The Man Who Fell to Earth (1976 UK)

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The Man Who Fell to Earth (1976 UK)

Post  BoG on Sat Mar 13, 2010 8:26 pm

This is one of those sf films which invites controversy, disagreement (about whether it's brilliant or foolish) and - more than anything - puzzlement. Many film fans have trouble figuring out what director Nicolas Roeg was intending. The story sounds simple - an alien (singer David Bowie) comes to Earth in order to acquire water for his dying planet. Roeg's execution of this simple plot is often mystifying and convoluted. As written elsewhere, the film
Craig W. Anderson wrote:is pretentious, earthy, amusing, sad, meaningful and wonderfully oddball in its approach to the "alien among us" theme, first brought to the screen with panache by director Robert Wise and scenarist Edmund H. North in The Day the Earth Stood Still (1951). While watching The Man Who Fell To Earth time seems to stand still. - from SCIENCE FICTION FILMS OF THE SEVENTIES 1985 McFarland and Co., Inc.

Craig W. Anderson wrote:The Man Who Fell to Earth is the science fiction equivalent of Alain Resnais' Last Year at Marienbad (1962) with jump cuts, unsettling changes in time and place, scenes inserted here and there with no apparent reason or function within the structure of the film, philosophical polemic scattered into every nook and cranny of the film... a contentious parable of mankind's perverse ability to destroy himself and his surroundings. It is also a searing indictment of a heartless society poisoning people and environment alike in the quest for the almighty dollar...I think.
- from SCIENCE FICTION FILMS OF THE SEVENTIES 1985 McFarland and Co., Inc.
As this last suggests, the alien in this film is simply a stand-in for ourselves - as the film unreels, the alien is steadily poisoned and destroyed by the pernicious aspects of our society - that's the gist of it (he gets addicted to TV, for one thing).  As a result, he utterly fails in his mission to help his world and, more to the point, his own family back on his home world. Myself, I don't really see how, even with his advanced knowledge, he would be able to launch so huge an undertaking all the way back to his planet - in other words, enough water to aid an entire planet; maybe he was only intending to help his immediate family, but it's probably not too important a question, even in its pragmatism. The title actually says it all - the man who FELL to Earth - he didn't land on his feet, so to say.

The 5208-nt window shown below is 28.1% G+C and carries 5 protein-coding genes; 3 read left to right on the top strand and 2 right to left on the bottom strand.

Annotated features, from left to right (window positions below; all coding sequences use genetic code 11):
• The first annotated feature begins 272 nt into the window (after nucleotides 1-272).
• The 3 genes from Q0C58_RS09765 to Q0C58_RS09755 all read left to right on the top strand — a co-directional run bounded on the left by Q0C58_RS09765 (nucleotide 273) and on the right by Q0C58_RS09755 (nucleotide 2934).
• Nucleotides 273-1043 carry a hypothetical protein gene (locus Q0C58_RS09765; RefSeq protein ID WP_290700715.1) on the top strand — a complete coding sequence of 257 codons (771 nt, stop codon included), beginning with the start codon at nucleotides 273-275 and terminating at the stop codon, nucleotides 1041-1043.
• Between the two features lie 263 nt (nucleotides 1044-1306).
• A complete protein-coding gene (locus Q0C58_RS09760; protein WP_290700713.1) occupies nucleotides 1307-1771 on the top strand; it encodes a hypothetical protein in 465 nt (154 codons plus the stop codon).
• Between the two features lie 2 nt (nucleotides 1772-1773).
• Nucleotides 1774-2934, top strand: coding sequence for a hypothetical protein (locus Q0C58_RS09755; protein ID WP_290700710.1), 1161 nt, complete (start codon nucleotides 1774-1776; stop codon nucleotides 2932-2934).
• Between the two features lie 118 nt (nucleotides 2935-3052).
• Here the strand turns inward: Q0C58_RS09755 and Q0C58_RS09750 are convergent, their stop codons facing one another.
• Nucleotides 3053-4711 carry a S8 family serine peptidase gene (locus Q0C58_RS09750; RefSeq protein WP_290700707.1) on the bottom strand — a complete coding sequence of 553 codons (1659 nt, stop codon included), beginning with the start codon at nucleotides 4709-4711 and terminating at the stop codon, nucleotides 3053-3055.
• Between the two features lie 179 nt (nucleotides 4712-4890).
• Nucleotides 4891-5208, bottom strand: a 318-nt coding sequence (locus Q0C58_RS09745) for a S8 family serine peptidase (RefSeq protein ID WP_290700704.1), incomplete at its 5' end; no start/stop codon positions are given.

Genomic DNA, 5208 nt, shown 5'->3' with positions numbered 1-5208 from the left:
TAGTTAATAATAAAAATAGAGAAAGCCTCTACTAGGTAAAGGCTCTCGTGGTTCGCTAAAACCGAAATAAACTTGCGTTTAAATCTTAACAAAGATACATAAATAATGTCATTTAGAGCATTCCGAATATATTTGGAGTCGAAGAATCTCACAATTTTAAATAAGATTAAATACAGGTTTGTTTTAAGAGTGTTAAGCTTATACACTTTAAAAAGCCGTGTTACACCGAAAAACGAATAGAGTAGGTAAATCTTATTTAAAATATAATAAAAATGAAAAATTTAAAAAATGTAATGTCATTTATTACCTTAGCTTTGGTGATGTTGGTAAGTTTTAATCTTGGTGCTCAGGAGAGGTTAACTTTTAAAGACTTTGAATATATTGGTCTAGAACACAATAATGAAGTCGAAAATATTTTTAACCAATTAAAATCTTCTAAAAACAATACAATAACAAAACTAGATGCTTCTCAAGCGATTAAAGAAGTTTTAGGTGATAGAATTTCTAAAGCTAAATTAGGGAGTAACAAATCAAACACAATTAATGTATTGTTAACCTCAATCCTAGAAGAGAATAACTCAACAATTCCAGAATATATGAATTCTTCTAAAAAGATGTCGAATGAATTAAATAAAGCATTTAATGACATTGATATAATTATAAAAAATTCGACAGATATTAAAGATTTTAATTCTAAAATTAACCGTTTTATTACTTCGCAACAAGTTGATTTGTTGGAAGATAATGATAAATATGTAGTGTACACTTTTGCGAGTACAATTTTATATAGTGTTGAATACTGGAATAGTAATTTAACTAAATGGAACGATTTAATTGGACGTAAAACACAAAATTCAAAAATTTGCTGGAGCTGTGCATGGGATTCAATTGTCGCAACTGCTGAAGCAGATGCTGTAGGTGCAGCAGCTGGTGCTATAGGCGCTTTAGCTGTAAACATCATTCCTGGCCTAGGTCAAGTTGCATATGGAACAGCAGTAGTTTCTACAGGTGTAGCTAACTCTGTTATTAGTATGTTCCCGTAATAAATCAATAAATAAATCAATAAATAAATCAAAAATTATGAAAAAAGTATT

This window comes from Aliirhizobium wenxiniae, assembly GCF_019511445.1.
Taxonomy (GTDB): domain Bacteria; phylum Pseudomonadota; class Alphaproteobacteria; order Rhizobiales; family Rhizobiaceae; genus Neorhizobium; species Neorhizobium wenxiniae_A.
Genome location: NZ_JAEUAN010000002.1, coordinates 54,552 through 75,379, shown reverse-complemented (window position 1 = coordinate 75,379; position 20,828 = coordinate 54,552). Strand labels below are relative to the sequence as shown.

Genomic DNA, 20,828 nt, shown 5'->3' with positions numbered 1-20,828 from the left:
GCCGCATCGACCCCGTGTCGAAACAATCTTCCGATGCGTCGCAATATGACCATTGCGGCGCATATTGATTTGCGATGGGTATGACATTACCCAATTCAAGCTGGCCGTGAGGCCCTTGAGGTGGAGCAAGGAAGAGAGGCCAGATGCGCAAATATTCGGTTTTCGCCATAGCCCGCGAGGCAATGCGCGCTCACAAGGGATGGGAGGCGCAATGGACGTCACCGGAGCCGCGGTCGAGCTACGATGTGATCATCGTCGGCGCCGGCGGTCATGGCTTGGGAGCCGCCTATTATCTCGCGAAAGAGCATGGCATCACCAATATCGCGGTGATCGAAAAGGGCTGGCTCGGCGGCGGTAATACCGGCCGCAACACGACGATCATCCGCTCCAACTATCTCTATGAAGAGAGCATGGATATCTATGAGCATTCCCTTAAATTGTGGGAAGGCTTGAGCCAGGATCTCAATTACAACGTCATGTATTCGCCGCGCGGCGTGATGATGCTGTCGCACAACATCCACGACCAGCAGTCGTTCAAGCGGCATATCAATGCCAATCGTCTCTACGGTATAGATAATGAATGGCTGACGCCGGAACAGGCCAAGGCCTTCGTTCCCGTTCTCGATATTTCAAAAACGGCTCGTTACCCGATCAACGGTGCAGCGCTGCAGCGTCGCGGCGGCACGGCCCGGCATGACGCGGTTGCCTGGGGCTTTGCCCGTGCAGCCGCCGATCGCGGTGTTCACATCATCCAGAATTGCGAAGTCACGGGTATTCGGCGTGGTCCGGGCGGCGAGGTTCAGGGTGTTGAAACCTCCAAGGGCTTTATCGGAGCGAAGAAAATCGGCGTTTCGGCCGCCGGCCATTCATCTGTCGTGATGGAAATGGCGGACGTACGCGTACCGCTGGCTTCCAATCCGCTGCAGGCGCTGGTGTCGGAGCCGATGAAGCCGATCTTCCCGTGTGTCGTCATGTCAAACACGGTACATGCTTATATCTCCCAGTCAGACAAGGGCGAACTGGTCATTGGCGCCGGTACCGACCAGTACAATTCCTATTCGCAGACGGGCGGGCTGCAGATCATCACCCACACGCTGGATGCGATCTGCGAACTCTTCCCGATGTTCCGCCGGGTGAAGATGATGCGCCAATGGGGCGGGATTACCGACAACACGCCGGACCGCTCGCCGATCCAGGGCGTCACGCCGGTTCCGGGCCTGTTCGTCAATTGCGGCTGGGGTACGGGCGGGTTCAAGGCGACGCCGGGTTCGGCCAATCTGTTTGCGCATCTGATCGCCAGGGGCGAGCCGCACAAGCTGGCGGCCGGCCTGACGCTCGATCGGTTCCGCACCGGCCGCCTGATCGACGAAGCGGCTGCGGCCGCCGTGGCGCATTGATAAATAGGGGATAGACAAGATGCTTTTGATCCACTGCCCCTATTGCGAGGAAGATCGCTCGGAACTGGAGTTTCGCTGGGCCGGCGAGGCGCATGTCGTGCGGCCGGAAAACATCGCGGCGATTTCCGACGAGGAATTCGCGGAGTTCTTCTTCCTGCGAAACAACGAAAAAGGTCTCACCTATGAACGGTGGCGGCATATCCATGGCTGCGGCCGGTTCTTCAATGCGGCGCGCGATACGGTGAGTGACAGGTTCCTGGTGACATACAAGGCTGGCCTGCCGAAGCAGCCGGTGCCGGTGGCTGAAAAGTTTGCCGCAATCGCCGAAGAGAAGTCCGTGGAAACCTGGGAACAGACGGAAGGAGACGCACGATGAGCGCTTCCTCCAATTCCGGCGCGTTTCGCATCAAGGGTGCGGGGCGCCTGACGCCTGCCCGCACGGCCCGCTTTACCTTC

The issues that viewers have with this film, whether positive or negative, ultimately revolve around the visuals. As has been stated elsewhere, Roeg probably wanted to tell the story strictly with the visuals for much of the film, hence there are long sequences without any dialog and the viewer needs to interpret what is happening only by the moving pictures on the screen, whether these make much sense or not. This is apparent right from the very beginning, as one of the first scenes show the alien carefully scrambling down a sharp incline in some rural or wilderness area. We are never shown the alien's arrival in his spaceship (indeed - is there a spaceship?). The viewer has to fill in all the blanks at this very early stage of the story.
The film also has an interesting cast - the humans that the alien encounters and deals with in his own unattached manner. Rip Torn plays a dissatisfied college professor who joins the alien's new corporation and ends up becoming his chief aide until things fall apart. He seems disloyal from the start. Candy Clark, a small town hotel employee, becomes the alien's girlfriend. Buck Henry plays another cog in the system, an attorney, which eventually gets discarded. And Bernie Casey has a mysterious role, starting as what seems to be a simple enforcer and ending up as the new guy in charge. Bowie was ideal at the time to portray the alien, someone who looks like us, but not exactly like us, with a hint of alien - though it's made apparent when his real eyes are revealed. Though a singer, he had a pretty good film career in the next few years, usually playing characters which were not routine or even human. BoG's Score: 7 out of 10

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